Author: Lydia Kang
Series: Control, #1
Set far into the future, Lydia Kang’s Control follows the journey one sister takes to save another. Zelia Benten feels the sting of inadequacy every time she breathes and especially when standing next to her younger sister Dylia. Their father isn’t around enough and when he unexpectedly announces they are moving, it isn’t surprising considering his recent erratic behavior. Tragedy strikes when their magpod is struck and their father doesn’t survive. Zelia and Dyl are sent to New Horizons where they are kept until a foster family can be found. But when Dyl is violently taken by a pair of mysterious strangers, Zelia grows frantic and confused. The strange collection of people at her new foster home isn’t reassuring and Zelia discovers that everything she knew about her father and herself is wrong.
“Before I can utter another scream, Ren grabs my arms and lifts my body, slamming me onto the floor. My head bounces against the hard surface for good measure and white light bursts under my eyelids. I’m in too much pain to even whimper.”
I heard quite a few people raving about this book, so was curious to pick it up. But how utterly unprepared was I for the dreadful letdown! This book had a promising beginning with the interesting dynamic between Zelia and her sister Dyl. Although she struggles to relate to her sister, there is a bond between them that I would have liked to explore more. Zelia’s peculiar relationship with her father, who controls her educational interests with very little objection from herself, also deserved further study. But Control takes off too quickly to give either of these relationships time to be explained.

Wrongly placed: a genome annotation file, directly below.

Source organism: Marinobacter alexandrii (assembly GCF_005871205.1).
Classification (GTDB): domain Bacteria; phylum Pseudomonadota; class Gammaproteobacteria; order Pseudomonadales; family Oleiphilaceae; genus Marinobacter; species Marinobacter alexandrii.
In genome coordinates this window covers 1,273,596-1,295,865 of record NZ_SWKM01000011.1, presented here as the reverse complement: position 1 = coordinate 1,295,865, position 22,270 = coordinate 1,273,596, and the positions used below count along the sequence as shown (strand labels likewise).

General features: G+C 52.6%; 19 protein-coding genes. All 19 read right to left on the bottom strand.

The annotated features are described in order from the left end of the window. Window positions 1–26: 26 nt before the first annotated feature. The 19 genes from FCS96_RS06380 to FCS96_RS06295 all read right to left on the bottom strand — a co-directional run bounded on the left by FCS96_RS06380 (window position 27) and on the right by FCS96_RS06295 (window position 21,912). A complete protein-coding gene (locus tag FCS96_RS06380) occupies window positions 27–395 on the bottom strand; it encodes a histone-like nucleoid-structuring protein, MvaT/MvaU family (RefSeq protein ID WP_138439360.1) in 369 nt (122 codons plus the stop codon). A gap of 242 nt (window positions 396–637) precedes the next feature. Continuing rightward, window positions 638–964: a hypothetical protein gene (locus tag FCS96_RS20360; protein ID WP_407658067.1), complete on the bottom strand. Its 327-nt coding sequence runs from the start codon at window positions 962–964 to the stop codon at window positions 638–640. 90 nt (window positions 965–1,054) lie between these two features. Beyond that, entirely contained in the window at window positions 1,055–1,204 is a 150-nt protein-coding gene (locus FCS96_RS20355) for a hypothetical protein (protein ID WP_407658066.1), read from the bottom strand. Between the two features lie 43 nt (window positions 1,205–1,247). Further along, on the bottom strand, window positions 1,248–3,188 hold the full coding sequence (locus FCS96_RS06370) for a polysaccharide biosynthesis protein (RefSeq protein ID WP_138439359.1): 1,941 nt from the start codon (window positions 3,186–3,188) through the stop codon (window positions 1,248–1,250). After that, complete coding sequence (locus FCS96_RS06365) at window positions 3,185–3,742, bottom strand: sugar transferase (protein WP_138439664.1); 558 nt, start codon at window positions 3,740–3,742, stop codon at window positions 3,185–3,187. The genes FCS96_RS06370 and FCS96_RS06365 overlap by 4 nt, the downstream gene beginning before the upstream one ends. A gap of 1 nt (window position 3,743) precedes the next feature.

Zelia struggles with self-esteem. Her lack of interest in the mainstream idea of beauty makes her an outcast, highlighted even more by the ease at which her sister, though several years younger, finds herself admired by the opposite sex. Zelia is docile and compliant, but as soon as she’s on her own she discovers a sharpness in herself. Instead of explaining this sudden shift in Zelia’s character, the author leaps forward making Zelia’s character seem inconsistent, or incomplete at best.
Lydia Kang builds a strange world filled with a fabricated sky, automatically-controlled vehicles, and constant access to cyberspace in the form of an earring. I found all this futuristic technology distracted me from the plot and characters. Kang’s Control felt less like a complicated story and more like a mess. If you’re thinking of purchasing this novel, I strongly suggest you don’t.